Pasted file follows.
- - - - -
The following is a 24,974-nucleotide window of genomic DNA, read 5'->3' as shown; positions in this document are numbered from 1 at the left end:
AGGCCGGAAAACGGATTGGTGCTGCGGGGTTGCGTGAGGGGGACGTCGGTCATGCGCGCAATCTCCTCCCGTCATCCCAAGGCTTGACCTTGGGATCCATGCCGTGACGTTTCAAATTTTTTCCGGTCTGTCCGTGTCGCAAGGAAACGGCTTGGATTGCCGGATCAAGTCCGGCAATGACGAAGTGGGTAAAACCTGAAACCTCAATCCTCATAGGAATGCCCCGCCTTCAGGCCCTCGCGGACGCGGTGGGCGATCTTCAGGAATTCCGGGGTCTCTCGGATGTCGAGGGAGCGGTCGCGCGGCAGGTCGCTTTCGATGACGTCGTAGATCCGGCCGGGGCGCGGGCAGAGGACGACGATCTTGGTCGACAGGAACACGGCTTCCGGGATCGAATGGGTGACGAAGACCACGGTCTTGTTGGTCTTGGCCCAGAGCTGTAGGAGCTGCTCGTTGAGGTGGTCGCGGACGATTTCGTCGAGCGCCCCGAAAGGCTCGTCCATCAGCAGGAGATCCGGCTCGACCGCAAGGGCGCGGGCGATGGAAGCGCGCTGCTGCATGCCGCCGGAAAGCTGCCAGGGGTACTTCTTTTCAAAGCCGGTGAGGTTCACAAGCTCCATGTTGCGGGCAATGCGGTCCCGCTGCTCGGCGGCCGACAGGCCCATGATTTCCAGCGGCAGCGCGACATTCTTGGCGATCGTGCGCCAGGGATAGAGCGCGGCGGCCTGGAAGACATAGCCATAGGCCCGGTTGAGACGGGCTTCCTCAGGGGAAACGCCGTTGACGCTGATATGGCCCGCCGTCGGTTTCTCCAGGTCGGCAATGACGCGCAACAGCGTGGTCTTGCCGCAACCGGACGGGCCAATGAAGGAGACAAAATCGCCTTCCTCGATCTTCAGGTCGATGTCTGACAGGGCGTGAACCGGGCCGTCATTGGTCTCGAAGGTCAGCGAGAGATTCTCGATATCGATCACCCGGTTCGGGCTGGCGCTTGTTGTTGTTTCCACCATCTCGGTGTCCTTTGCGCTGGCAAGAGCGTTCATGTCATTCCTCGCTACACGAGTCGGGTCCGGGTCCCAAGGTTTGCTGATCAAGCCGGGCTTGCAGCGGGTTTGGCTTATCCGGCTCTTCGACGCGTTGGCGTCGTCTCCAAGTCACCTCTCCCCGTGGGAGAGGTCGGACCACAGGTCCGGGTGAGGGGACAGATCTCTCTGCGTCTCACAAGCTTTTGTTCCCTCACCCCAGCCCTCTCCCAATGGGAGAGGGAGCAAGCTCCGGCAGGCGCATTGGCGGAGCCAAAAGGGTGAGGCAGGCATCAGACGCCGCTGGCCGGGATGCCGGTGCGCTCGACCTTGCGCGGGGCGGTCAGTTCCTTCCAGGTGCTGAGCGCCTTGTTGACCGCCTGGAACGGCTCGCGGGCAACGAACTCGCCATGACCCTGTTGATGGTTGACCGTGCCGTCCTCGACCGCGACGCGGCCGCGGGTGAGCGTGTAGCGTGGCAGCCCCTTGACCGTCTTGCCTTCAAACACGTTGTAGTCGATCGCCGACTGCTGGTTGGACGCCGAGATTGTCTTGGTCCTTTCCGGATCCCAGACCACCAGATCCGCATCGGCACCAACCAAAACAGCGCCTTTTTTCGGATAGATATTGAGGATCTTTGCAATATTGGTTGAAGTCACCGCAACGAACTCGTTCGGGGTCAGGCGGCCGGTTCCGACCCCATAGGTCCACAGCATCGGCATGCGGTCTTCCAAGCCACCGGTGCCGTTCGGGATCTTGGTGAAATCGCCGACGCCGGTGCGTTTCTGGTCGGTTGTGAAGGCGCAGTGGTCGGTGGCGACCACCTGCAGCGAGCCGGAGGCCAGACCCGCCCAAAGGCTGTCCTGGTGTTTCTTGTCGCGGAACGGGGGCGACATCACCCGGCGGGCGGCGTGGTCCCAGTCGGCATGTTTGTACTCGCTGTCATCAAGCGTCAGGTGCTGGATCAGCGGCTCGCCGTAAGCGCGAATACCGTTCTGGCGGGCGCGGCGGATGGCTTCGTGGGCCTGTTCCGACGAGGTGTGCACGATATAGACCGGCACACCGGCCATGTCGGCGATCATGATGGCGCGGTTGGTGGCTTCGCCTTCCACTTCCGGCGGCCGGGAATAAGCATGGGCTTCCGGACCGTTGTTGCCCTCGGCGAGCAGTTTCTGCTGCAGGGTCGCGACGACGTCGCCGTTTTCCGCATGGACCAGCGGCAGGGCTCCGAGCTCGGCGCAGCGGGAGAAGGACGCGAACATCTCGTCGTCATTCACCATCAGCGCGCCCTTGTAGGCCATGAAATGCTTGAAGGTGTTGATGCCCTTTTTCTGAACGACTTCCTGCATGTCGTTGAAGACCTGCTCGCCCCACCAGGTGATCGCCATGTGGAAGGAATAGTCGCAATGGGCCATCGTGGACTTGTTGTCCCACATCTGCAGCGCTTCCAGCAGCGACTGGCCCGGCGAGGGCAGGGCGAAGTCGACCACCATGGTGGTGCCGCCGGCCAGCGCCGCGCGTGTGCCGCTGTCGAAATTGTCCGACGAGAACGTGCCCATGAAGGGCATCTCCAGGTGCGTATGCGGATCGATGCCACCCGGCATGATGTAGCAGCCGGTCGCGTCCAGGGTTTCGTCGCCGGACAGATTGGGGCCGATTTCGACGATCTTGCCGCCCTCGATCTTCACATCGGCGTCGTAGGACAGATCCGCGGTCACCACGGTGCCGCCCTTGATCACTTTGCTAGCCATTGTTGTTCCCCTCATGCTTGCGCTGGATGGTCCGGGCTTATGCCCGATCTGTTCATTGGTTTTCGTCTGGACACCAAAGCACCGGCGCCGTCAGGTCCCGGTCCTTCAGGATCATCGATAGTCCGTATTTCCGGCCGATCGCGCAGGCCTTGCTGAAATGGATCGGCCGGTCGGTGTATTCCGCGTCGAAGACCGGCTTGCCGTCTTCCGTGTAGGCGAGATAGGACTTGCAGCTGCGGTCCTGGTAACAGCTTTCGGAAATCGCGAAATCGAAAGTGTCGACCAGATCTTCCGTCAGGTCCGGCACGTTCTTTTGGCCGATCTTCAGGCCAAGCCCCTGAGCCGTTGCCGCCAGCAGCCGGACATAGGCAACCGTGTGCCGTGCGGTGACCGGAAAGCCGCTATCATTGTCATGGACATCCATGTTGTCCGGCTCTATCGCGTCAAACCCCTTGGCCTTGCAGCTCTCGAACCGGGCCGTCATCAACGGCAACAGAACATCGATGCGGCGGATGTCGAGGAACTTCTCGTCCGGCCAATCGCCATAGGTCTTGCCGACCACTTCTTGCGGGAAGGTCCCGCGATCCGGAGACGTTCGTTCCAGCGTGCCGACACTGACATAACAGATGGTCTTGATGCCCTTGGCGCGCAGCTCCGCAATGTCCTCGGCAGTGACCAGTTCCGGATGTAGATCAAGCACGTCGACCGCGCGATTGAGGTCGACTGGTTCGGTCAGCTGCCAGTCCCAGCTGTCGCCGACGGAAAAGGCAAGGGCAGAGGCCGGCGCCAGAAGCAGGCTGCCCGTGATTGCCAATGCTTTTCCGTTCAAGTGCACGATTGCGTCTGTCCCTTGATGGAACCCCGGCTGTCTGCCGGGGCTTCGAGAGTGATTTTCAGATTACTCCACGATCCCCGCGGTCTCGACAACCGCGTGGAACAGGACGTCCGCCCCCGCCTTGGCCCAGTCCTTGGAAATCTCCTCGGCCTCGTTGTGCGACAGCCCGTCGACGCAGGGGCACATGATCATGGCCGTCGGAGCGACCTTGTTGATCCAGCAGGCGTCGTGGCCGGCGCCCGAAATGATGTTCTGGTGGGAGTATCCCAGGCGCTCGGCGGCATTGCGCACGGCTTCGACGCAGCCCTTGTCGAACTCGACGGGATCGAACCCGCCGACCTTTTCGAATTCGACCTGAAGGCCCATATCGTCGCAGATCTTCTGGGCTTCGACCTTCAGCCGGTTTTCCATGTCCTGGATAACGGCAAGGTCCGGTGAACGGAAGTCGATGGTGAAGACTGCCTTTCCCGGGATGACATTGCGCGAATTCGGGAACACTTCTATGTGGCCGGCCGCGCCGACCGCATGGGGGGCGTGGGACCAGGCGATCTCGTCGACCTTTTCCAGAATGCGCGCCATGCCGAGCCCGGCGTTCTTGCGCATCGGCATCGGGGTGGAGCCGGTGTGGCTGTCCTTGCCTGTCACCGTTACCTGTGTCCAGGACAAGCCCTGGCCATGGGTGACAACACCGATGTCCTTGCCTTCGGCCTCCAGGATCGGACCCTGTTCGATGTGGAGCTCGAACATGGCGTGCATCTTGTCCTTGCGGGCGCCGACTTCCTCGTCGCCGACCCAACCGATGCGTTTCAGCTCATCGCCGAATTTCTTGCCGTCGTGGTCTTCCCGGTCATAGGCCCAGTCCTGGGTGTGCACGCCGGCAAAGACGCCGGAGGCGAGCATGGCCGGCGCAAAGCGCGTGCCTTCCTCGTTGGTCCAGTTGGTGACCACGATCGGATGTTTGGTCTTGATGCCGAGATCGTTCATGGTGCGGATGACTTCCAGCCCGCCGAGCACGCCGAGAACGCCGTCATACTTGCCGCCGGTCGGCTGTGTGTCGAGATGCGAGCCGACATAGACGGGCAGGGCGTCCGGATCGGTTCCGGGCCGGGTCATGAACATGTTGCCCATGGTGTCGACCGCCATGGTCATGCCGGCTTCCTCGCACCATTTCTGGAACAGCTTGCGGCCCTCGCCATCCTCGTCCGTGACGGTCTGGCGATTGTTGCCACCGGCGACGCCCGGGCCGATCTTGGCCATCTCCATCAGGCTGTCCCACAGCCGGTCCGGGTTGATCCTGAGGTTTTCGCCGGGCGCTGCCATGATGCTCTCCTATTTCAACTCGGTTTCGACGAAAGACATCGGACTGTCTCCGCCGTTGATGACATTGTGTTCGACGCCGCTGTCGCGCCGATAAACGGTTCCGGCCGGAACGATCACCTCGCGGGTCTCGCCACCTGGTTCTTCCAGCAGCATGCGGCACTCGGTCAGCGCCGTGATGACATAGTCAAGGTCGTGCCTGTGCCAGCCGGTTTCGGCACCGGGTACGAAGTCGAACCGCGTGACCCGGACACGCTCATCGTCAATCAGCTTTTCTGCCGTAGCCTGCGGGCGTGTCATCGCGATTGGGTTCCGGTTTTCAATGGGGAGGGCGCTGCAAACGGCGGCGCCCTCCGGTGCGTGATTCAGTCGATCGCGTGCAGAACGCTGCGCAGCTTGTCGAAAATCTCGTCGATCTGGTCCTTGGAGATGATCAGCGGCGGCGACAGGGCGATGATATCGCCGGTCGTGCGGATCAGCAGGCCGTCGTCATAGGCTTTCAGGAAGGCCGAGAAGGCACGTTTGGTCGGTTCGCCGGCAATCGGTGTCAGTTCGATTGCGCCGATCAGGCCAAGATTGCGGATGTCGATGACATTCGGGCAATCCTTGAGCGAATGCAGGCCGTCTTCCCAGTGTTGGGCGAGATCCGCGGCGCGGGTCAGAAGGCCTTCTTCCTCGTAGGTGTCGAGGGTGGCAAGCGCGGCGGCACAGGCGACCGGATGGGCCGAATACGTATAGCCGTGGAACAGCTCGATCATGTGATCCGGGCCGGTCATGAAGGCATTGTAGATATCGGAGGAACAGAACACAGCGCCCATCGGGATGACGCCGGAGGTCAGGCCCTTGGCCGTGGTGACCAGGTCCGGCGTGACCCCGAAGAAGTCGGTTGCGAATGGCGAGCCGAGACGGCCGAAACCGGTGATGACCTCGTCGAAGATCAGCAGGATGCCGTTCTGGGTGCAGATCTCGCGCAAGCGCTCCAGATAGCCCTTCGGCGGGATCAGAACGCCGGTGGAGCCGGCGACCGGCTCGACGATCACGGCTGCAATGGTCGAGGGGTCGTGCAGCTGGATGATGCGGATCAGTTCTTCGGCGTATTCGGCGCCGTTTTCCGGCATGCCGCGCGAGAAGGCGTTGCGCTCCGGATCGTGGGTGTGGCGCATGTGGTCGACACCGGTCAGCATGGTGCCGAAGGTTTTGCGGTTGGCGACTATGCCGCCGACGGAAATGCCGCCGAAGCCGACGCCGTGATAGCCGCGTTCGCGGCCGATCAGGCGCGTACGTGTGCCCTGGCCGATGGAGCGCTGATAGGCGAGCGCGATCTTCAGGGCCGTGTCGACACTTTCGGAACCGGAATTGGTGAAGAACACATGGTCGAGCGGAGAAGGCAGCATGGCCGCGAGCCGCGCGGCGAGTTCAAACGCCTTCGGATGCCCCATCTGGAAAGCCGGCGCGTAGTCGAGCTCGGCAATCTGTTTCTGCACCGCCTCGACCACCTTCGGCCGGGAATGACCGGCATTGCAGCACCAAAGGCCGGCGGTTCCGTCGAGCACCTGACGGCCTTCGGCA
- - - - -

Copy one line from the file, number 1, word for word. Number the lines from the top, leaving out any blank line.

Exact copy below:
The following is a 24,974-nucleotide window of genomic DNA, read 5'->3' as shown; positions in this document are numbered from 1 at the left end: